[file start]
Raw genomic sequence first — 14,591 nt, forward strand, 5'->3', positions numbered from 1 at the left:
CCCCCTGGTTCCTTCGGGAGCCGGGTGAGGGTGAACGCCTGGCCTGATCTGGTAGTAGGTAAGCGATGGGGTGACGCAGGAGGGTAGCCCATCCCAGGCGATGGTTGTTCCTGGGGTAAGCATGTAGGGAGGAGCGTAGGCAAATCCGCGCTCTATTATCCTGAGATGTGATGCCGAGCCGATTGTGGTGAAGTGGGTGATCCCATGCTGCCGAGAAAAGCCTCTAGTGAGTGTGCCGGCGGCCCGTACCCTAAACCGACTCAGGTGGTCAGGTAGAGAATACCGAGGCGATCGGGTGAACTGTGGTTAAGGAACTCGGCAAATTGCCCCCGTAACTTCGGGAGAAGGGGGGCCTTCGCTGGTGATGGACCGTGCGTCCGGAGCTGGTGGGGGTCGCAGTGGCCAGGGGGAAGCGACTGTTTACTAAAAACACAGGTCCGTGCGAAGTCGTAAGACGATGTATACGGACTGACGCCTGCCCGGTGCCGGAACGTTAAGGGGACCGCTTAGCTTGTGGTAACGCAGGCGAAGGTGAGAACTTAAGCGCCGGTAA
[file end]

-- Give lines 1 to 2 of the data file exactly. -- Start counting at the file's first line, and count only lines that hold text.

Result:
Raw genomic sequence first — 14,591 nt, forward strand, 5'->3', positions numbered from 1 at the left:
CCCCCTGGTTCCTTCGGGAGCCGGGTGAGGGTGAACGCCTGGCCTGATCTGGTAGTAGGTAAGCGATGGGGTGACGCAGGAGGGTAGCCCATCCCAGGCGATGGTTGTTCCTGGGGTAAGCATGTAGGGAGGAGCGTAGGCAAATCCGCGCTCTATTATCCTGAGATGTGATGCCGAGCCGATTGTGGTGAAGTGGGTGATCCCATGCTGCCGAGAAAAGCCTCTAGTGAGTGTGCCGGCGGCCCGTACCCTAAACCGACTCAGGTGGTCAGGTAGAGAATACCGAGGCGATCGGGTGAACTGTGGTTAAGGAACTCGGCAAATTGCCCCCGTAACTTCGGGAGAAGGGGGGCCTTCGCTGGTGATGGACCGTGCGTCCGGAGCTGGTGGGGGTCGCAGTGGCCAGGGGGAAGCGACTGTTTACTAAAAACACAGGTCCGTGCGAAGTCGTAAGACGATGTATACGGACTGACGCCTGCCCGGTGCCGGAACGTTAAGGGGACCGCTTAGCTTGTGGTAACGCAGGCGAAGGTGAGAACTTAAGCGCCGGTAA